Chapter 10. Controlling a Build From the Command Line

Software builds are rarely completely static, so SCons gives you a number of ways to help control build execution via instructions on the command line. The arguments that can be specified on the command line are broken down into three types:


Command-line arguments that begin with a - (hyphen) characters are called options. SCons provides ways for you to examine and act on options and their values, as well as the ability to define custom options for your project. See Section 10.1, “Command-Line Options”, below.


Command-line arguments containing an = (equal sign) character are called build variables (or just variables). SCons provides direct access to all of the build variable settings from the command line, as well as a higher-level interface that lets you define known build variables, including defining types, default values, help text, and automatic validation, as well as applying those to a construction environment. See Section 10.2, “Command-Line variable=value Build Variables”, below.


Command-line arguments that are neither options nor build variables (that is, do not begin with a hyphen and do not contain an equal sign) are considered targets that you are telling SCons to build. SCons provides access to the list of specified targets, as well as ways to set the default list of targets from within the SConscript files. See Section 10.3, “Command-Line Targets”, below.

10.1. Command-Line Options

SCons has many command-line options that control its behavior. A command-line option always begins with one or two hyphen (-) characters. The SCons manual page contains the description of the current options (see

10.1.1. How To Avoid Typing Command-Line Options Each Time: the SCONSFLAGS Environment Variable

You may find yourself using certain command-line options every time you run SCons. For example, you might find it saves time to specify -j 2 to have SCons run up to two build commands in parallel. To avoid having to type -j 2 by hand every time, you can set the external environment variable SCONSFLAGS to a string containing -j 2, as well as any other command-line options that you want SCons to always use. SCONSFLAGS is an exception to the usual rule that SCons itself avoids looking at environment variables from the shell you are running.

If, for example, you are using a POSIX shell such as bash or zsh and you always want SCons to use the -Q option, you can set the SCONSFLAGS environment as follows:

% scons
scons: Reading SConscript files ...
scons: done reading SConscript files.
scons: Building targets ...
    ... [build output] ...
scons: done building targets.
% export SCONSFLAGS="-Q"
% scons
    ... [build output] ...

For csh-style shells on POSIX systems you can set the SCONSFLAGS environment variable as follows:

$ setenv SCONSFLAGS "-Q"

For the Windows command shell (cmd) you can set the SCONSFLAGS environment variable as follows:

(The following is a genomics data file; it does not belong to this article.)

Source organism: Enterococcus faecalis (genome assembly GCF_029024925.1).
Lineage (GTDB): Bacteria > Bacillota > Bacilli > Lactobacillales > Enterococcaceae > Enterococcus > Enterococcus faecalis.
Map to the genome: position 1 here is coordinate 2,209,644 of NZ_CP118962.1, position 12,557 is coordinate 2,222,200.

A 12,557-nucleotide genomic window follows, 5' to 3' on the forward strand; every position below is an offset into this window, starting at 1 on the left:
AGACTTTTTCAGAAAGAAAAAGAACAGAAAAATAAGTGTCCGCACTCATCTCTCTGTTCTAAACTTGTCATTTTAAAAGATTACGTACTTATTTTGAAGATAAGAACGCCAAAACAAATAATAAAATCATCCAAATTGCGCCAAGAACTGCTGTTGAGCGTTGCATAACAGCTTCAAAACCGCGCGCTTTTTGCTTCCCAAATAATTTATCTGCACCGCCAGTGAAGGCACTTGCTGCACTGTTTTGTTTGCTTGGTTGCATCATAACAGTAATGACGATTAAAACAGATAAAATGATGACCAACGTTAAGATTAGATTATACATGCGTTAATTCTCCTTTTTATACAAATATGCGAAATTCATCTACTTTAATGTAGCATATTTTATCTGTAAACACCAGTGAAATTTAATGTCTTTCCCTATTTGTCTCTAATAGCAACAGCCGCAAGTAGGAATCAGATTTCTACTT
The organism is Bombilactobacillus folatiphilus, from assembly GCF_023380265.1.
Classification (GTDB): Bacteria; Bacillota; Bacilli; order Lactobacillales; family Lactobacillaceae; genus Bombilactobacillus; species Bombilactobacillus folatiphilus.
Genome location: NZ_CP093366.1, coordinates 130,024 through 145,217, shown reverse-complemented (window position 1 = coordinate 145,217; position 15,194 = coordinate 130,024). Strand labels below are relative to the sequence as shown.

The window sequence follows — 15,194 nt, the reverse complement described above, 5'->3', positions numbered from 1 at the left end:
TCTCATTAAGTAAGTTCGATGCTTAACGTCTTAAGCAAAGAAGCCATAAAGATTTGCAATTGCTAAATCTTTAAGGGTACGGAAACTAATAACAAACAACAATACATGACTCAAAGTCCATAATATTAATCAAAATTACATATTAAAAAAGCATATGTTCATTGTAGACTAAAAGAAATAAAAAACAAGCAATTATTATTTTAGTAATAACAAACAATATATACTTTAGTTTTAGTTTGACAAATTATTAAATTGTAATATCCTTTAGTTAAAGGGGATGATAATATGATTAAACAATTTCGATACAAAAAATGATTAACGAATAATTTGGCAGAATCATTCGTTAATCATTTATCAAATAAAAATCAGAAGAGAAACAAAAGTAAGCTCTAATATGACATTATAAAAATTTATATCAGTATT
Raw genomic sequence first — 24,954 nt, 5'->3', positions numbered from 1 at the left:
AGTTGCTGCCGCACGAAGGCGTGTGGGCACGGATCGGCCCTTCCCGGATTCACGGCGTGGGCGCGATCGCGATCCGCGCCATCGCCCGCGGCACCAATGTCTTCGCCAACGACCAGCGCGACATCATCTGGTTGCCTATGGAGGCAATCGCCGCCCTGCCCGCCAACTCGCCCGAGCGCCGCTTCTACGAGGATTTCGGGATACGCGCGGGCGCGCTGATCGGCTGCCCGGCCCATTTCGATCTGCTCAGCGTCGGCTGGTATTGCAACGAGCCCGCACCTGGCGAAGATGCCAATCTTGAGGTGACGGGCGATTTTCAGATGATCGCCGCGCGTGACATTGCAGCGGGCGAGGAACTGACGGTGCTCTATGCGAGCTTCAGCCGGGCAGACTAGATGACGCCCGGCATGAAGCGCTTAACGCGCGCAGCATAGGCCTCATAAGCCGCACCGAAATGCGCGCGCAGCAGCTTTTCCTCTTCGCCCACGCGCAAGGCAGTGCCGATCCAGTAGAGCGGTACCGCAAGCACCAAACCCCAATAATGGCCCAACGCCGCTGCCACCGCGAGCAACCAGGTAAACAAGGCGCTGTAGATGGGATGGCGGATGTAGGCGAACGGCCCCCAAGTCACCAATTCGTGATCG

C:\Users\foo> set SCONSFLAGS="-Q"

To set SCONSFLAGS more permanently you can add the setting to the shell's startup file on POSIX systems, and on Windows you can use the System Properties control panel applet to select Environment Variables and set it there.

10.1.2. Getting Values Set by Command-Line Options: the GetOption Function

The GetOption function lets you query the values set by the various command-line options.

One use case for GetOption is to check the operation mode in order to bypass some steps, for example, checking whether the -h (or --help) option was given. Normally, SCons does not print its help text until after it has read all of the SConscript files, since any SConscript can make additions to the help text. Of course, reading all of the SConscript files takes extra time. If you know that your configuration does not define any additional help text in subsidiary SConscript files, you can speed up displaying the command-line help by using a GetOption query as a guard for whether to load the subsidiary SConscript files:

if not GetOption('help'):
    SConscript('src/SConscript', export='env')

The same technique can be used to special-case the clean (GetOption('clean')) and no-execute (GetOption('no_exec')) modes.

In general, the string that you pass to the GetOption function to fetch the value of a command-line option setting is the same as the "most common" long option name (beginning with two hyphen characters), although there are some exceptions. The list of SCons command-line options and the GetOption strings for fetching them, are available in the Section 10.1.4, “Strings for Getting or Setting Values of SCons Command-Line Options” section, below.

GetOption can be used to retrieve the values of options defined by calls to AddOption. A GetOption call must appear after the AddOption call for that option (unlike the defining of build targets, this is a case where "order matters" in SCons). If the AddOption call supplied a dest keyword argument, a string with that name is what to pass as the argument to GetOption, otherwise it is a (possibly modified) version of the first long option name - see AddOption.

10.1.3. Setting Values of Command-Line Options: the SetOption Function

You can also set the values of certain (but not all) SCons command-line options from within the SConscript files by using the SetOption function. The strings that you use to set the values of SCons command-line options are available in the Section 10.1.4, “Strings for Getting or Setting Values of SCons Command-Line Options” section, below.

One use of the SetOption function is to specify a value for the -j or --jobs option, so that you get the improved performance of a parallel build without having to specify the option by hand. A complicating factor is that a good value for the -j option is somewhat system-dependent. One rough guideline is that the more processors your system has, the higher you want to set the -j value, in order to take advantage of the number of CPUs.